The Council for Scientific and Industrial Research (CSIR)

  • The problems they are solving
The Council for Scientific and Industrial Research (CSIR), leads the GMES and Africa Southern and Eastern Africa consortium covering the Benguela Current Large Marine and Agulhas Somali Current Large Marine Ecosystems. In concert with its partners, it is active in Monitoring and Forecasting of Oceanography, Fisheries Resource Management, Coastal Ecosystem Mapping and Monitoring, Ship Traffic Monitoring, and Marine Weather Forecast. The CSIR consortium comprises Benguela Current Commission of Namibia, Western Indian Ocean Marine Science Association based in Tanzania, the Institute for Marine Sciences of Tanzania, Coastal Oceans Research and Development in the Indian Ocean, Eduardo Mondlane University of Mozambique, National Sea Rescue Institute of South Africa, and the Abalobi Research Group of South Africa.

  • The solutions they are working on/developing
CSIR is deploying as solutions a combination of multiple satellite sensors, ocean models and available in situ data, plus a wide range of mature data products to address the issues common to its geographical area of coverage. Under CSIR’s auspices, the National Oceans and Coastal Information Management System is a locally relevant and globally cognizant technological solution that supports the ecological conservation and economic potential of South Africa's oceans and coasts through information and decision support for effective governance. 

  • The milestones and achievements so far
CSIR is mobilizing regional industry and resource management stakeholders, and through dedicated training for its staff, it contributed to the implementation of new marine environmental monitoring services. The consortium has conducted a regional fisheries service workshop with the JRC and regional industry and resource management stakeholders, and is providing support for delivering EUMETCAST Terrestrial data feeds into the MarCoSouth Project.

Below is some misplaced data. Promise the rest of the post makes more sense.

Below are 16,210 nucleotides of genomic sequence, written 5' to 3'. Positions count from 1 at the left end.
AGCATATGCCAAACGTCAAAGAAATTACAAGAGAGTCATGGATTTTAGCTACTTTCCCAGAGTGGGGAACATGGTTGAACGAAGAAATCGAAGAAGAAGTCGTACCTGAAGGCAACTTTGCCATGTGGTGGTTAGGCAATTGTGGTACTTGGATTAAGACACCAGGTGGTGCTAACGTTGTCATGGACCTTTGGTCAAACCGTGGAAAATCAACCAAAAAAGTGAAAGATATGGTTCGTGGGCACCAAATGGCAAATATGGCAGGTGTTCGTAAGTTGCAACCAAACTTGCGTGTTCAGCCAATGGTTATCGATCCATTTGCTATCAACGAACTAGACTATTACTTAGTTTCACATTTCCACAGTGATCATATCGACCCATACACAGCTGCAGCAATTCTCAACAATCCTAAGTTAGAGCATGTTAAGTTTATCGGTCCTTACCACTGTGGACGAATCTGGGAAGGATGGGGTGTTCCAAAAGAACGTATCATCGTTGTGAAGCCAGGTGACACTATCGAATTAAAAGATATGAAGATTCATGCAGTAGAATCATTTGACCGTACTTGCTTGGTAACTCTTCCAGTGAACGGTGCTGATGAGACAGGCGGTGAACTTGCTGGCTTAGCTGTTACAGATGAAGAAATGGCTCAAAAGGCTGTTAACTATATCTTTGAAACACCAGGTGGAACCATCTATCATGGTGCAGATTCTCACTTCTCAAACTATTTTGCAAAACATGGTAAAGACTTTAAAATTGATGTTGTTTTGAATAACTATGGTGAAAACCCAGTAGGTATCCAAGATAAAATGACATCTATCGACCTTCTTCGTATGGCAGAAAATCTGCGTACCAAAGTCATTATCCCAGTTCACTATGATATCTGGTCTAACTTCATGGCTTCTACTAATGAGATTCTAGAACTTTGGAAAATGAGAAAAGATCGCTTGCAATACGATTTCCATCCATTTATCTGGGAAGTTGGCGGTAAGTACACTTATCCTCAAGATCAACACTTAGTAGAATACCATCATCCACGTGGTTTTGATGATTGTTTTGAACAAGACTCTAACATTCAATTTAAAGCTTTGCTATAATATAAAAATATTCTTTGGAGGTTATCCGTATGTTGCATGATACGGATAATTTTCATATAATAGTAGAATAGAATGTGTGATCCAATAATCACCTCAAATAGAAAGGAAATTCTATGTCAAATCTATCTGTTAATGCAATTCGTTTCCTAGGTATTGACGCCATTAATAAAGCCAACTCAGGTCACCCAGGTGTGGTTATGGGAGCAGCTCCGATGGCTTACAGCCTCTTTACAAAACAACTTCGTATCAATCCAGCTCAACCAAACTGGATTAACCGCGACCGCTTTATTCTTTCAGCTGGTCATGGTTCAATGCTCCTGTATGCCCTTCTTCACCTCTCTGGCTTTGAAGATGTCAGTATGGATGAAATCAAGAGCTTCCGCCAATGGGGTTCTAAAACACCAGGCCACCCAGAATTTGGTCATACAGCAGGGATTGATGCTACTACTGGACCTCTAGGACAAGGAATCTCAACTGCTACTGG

• The end result of the project including timeline
CSIR’s operations are intended to transform regional user capabilities in support of various entities including fisheries and marine authorities. Its training activities will enhance user capability and uptake of products.

  • And most importantly, how the project affects the common citizens
CSIR will contribute to the blue economy by enabling evidence-based decision and policy-making, and promote sustainable development as well as the maintenance of ecological infrastructure and services. Improved marine governance, and stimulated growth of the blue economy in the South and East African regions is a vision of the consortium.


The Mauritius Oceanography Institute (MOI)

  • The problems they are solving
The Mauritius Oceanography Institute (MOI), is active in marine and coastal management, fisheries management, enhancement of existing coastal vulnerability Index maps, elaboration of Coastal vulnerability index maps for new selected areas, and monitoring of vulnerable earmarked sites by combining EO data and field information. MOI also promotes a better understanding of marine and coastal ecosystems, monitoring and control of illegal fishing, as well as climate change impact monitoring and forecasting of extreme weather events.